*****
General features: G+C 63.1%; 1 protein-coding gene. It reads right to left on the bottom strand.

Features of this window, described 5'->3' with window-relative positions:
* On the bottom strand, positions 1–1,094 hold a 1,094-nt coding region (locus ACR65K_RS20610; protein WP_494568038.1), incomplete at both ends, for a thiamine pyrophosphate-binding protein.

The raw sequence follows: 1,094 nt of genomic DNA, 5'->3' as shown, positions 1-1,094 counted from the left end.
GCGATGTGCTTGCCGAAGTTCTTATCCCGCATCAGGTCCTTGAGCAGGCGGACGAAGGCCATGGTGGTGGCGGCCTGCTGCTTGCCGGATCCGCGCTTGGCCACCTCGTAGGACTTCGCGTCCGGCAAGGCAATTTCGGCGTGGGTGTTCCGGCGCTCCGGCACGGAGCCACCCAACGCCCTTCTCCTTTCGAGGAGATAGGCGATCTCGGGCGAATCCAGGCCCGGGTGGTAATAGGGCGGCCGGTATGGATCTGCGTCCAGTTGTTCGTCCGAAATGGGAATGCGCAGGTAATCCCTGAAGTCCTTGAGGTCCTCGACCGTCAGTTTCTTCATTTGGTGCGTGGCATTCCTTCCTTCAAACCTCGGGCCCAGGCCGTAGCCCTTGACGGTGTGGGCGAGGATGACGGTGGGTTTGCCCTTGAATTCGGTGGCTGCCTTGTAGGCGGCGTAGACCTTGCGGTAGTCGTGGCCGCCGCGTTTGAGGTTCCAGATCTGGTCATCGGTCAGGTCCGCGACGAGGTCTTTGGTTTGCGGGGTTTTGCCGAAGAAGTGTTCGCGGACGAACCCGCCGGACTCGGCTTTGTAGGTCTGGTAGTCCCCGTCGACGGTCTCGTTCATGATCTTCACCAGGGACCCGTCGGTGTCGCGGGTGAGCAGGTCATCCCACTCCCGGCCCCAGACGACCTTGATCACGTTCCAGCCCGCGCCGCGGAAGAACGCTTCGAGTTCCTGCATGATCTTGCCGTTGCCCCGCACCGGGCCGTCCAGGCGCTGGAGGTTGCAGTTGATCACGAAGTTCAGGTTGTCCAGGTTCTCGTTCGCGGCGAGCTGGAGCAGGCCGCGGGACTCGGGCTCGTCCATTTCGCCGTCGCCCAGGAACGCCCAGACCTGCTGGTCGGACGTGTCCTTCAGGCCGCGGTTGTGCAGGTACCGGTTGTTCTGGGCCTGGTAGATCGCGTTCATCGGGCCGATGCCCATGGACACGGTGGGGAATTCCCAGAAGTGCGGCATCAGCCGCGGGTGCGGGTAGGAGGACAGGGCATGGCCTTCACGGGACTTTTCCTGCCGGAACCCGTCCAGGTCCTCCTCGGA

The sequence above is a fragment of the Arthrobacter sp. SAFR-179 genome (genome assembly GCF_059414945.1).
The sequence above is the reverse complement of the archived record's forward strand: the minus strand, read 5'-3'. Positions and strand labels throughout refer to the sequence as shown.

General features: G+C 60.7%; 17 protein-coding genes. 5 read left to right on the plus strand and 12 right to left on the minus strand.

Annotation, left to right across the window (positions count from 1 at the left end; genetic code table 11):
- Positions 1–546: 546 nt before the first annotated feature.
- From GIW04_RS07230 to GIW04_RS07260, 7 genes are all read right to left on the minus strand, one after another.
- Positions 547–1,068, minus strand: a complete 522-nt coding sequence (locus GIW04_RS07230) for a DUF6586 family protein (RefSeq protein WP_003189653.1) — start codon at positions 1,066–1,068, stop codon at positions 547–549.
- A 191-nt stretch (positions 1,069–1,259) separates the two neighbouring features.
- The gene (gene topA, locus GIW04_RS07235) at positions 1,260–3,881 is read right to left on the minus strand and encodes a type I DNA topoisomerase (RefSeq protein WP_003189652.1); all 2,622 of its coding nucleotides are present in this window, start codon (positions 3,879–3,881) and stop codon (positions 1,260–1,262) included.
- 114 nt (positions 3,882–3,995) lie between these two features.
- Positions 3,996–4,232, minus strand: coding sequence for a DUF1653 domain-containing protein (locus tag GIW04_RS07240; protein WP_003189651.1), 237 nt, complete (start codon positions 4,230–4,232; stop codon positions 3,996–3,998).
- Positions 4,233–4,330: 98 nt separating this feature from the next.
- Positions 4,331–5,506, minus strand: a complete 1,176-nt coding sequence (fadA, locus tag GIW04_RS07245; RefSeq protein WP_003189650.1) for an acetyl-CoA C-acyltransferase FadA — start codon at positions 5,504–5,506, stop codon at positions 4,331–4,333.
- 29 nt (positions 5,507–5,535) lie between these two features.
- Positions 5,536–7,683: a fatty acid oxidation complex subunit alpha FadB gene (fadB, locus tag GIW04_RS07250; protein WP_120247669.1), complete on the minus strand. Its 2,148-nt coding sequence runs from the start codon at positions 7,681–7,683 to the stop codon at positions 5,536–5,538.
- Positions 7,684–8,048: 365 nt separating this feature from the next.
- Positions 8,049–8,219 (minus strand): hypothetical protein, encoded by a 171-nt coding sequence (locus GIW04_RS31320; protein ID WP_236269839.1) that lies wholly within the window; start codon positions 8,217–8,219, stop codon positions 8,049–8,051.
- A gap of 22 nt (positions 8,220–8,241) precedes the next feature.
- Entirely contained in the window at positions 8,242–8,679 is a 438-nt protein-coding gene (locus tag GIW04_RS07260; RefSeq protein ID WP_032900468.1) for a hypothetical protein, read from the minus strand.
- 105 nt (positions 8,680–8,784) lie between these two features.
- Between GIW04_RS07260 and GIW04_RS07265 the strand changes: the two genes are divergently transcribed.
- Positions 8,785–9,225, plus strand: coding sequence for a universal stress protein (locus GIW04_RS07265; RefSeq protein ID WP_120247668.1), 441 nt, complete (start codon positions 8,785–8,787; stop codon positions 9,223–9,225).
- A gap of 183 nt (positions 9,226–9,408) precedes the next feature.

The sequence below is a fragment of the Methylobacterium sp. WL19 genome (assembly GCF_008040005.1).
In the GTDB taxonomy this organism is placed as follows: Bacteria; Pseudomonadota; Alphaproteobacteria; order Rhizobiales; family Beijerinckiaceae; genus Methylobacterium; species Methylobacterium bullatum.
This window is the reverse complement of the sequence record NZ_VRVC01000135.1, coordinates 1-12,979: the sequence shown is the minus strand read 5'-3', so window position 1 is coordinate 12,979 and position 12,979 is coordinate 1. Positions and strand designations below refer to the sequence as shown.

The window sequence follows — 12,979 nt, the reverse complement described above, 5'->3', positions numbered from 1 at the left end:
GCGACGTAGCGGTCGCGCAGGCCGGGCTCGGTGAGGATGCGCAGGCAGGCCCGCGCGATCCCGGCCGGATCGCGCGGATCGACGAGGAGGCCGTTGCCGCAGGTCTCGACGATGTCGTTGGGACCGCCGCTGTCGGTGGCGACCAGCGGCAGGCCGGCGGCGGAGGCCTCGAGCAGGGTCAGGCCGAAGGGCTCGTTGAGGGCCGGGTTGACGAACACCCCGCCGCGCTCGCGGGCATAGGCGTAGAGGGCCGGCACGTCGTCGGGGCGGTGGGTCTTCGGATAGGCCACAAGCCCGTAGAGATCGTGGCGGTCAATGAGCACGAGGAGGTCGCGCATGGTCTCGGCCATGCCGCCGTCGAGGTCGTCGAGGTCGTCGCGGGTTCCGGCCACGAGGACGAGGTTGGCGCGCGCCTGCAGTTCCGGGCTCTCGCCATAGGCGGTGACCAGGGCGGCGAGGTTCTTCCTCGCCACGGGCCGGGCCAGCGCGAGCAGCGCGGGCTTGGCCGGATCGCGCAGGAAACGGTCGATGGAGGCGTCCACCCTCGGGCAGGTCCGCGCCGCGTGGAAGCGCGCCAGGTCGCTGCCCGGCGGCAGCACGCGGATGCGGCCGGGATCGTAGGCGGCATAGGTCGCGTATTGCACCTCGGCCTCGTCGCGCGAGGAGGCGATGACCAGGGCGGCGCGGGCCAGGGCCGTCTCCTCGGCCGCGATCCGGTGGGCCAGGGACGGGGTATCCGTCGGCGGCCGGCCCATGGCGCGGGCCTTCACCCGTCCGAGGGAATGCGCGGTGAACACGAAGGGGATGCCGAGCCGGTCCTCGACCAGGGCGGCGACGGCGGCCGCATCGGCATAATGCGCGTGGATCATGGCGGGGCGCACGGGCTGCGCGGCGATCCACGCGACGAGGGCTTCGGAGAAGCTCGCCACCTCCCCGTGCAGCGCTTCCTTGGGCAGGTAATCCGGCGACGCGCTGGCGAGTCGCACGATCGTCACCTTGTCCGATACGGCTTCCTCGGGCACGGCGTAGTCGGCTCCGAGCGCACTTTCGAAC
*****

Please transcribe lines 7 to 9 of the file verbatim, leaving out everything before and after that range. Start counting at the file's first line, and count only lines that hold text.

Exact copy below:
The sequence above is the reverse complement of the archived record's forward strand: the minus strand, read 5'-3'. Positions and strand labels throughout refer to the sequence as shown.

General features: G+C 60.7%; 17 protein-coding genes. 5 read left to right on the plus strand and 12 right to left on the minus strand.

Annotation, left to right across the window (positions count from 1 at the left end; genetic code table 11):